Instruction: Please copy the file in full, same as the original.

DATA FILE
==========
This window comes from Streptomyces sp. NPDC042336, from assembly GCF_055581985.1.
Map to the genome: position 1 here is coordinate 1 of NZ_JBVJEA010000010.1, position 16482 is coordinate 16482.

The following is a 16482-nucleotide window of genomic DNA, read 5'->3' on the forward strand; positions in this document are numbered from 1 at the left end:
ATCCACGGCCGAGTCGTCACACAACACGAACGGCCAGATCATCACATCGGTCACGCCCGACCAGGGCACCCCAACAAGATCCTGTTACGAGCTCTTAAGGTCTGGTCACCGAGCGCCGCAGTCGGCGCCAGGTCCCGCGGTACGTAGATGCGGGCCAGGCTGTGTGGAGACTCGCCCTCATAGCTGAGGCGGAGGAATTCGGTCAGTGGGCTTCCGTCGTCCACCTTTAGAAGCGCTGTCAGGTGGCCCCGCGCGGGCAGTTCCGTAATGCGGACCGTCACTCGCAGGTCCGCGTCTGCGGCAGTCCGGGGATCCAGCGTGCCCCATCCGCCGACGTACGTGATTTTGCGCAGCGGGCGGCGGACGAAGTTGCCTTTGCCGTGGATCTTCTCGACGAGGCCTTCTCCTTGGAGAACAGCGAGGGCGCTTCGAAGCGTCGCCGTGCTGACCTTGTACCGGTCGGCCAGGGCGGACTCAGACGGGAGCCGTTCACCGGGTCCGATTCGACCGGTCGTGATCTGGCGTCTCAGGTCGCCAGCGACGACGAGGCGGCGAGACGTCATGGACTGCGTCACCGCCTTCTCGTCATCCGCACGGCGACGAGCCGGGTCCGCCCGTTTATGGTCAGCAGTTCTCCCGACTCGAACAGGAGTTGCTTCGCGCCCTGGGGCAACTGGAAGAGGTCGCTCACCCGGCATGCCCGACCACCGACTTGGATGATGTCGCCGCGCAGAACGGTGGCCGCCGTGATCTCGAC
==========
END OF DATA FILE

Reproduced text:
This window comes from Streptomyces sp. NPDC042336, from assembly GCF_055581985.1.
Map to the genome: position 1 here is coordinate 1 of NZ_JBVJEA010000010.1, position 16482 is coordinate 16482.

The following is a 16482-nucleotide window of genomic DNA, read 5'->3' on the forward strand; positions in this document are numbered from 1 at the left end:
ATCCACGGCCGAGTCGTCACACAACACGAACGGCCAGATCATCACATCGGTCACGCCCGACCAGGGCACCCCAACAAGATCCTGTTACGAGCTCTTAAGGTCTGGTCACCGAGCGCCGCAGTCGGCGCCAGGTCCCGCGGTACGTAGATGCGGGCCAGGCTGTGTGGAGACTCGCCCTCATAGCTGAGGCGGAGGAATTCGGTCAGTGGGCTTCCGTCGTCCACCTTTAGAAGCGCTGTCAGGTGGCCCCGCGCGGGCAGTTCCGTAATGCGGACCGTCACTCGCAGGTCCGCGTCTGCGGCAGTCCGGGGATCCAGCGTGCCCCATCCGCCGACGTACGTGATTTTGCGCAGCGGGCGGCGGACGAAGTTGCCTTTGCCGTGGATCTTCTCGACGAGGCCTTCTCCTTGGAGAACAGCGAGGGCGCTTCGAAGCGTCGCCGTGCTGACCTTGTACCGGTCGGCCAGGGCGGACTCAGACGGGAGCCGTTCACCGGGTCCGATTCGACCGGTCGTGATCTGGCGTCTCAGGTCGCCAGCGACGACGAGGCGGCGAGACGTCATGGACTGCGTCACCGCCTTCTCGTCATCCGCACGGCGACGAGCCGGGTCCGCCCGTTTATGGTCAGCAGTTCTCCCGACTCGAACAGGAGTTGCTTCGCGCCCTGGGGCAACTGGAAGAGGTCGCTCACCCGGCATGCCCGACCACCGACTTGGATGATGTCGCCGCGCAGAACGGTGGCCGCCGTGATCTCGAC